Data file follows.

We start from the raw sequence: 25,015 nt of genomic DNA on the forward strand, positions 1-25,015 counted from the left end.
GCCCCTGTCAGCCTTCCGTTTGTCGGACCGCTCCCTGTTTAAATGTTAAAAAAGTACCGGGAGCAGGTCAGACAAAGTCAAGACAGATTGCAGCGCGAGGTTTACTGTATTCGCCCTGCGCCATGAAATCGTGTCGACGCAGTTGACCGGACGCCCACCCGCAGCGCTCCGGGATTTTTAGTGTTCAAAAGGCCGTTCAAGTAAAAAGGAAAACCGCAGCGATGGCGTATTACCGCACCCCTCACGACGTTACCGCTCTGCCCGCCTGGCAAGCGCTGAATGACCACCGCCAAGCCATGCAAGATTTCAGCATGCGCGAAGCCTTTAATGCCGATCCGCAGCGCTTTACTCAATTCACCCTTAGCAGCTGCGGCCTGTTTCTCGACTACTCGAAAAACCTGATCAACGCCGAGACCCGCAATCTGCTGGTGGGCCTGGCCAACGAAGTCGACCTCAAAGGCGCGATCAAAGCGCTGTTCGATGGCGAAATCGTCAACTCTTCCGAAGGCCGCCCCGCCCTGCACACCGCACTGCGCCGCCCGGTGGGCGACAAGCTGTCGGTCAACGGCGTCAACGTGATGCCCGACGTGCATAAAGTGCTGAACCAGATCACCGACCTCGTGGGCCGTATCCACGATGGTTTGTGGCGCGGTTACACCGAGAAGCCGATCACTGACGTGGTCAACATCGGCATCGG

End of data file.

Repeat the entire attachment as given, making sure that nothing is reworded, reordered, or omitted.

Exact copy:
We start from the raw sequence: 25,015 nt of genomic DNA on the forward strand, positions 1-25,015 counted from the left end.
GCCCCTGTCAGCCTTCCGTTTGTCGGACCGCTCCCTGTTTAAATGTTAAAAAAGTACCGGGAGCAGGTCAGACAAAGTCAAGACAGATTGCAGCGCGAGGTTTACTGTATTCGCCCTGCGCCATGAAATCGTGTCGACGCAGTTGACCGGACGCCCACCCGCAGCGCTCCGGGATTTTTAGTGTTCAAAAGGCCGTTCAAGTAAAAAGGAAAACCGCAGCGATGGCGTATTACCGCACCCCTCACGACGTTACCGCTCTGCCCGCCTGGCAAGCGCTGAATGACCACCGCCAAGCCATGCAAGATTTCAGCATGCGCGAAGCCTTTAATGCCGATCCGCAGCGCTTTACTCAATTCACCCTTAGCAGCTGCGGCCTGTTTCTCGACTACTCGAAAAACCTGATCAACGCCGAGACCCGCAATCTGCTGGTGGGCCTGGCCAACGAAGTCGACCTCAAAGGCGCGATCAAAGCGCTGTTCGATGGCGAAATCGTCAACTCTTCCGAAGGCCGCCCCGCCCTGCACACCGCACTGCGCCGCCCGGTGGGCGACAAGCTGTCGGTCAACGGCGTCAACGTGATGCCCGACGTGCATAAAGTGCTGAACCAGATCACCGACCTCGTGGGCCGTATCCACGATGGTTTGTGGCGCGGTTACACCGAGAAGCCGATCACTGACGTGGTCAACATCGGCATCGG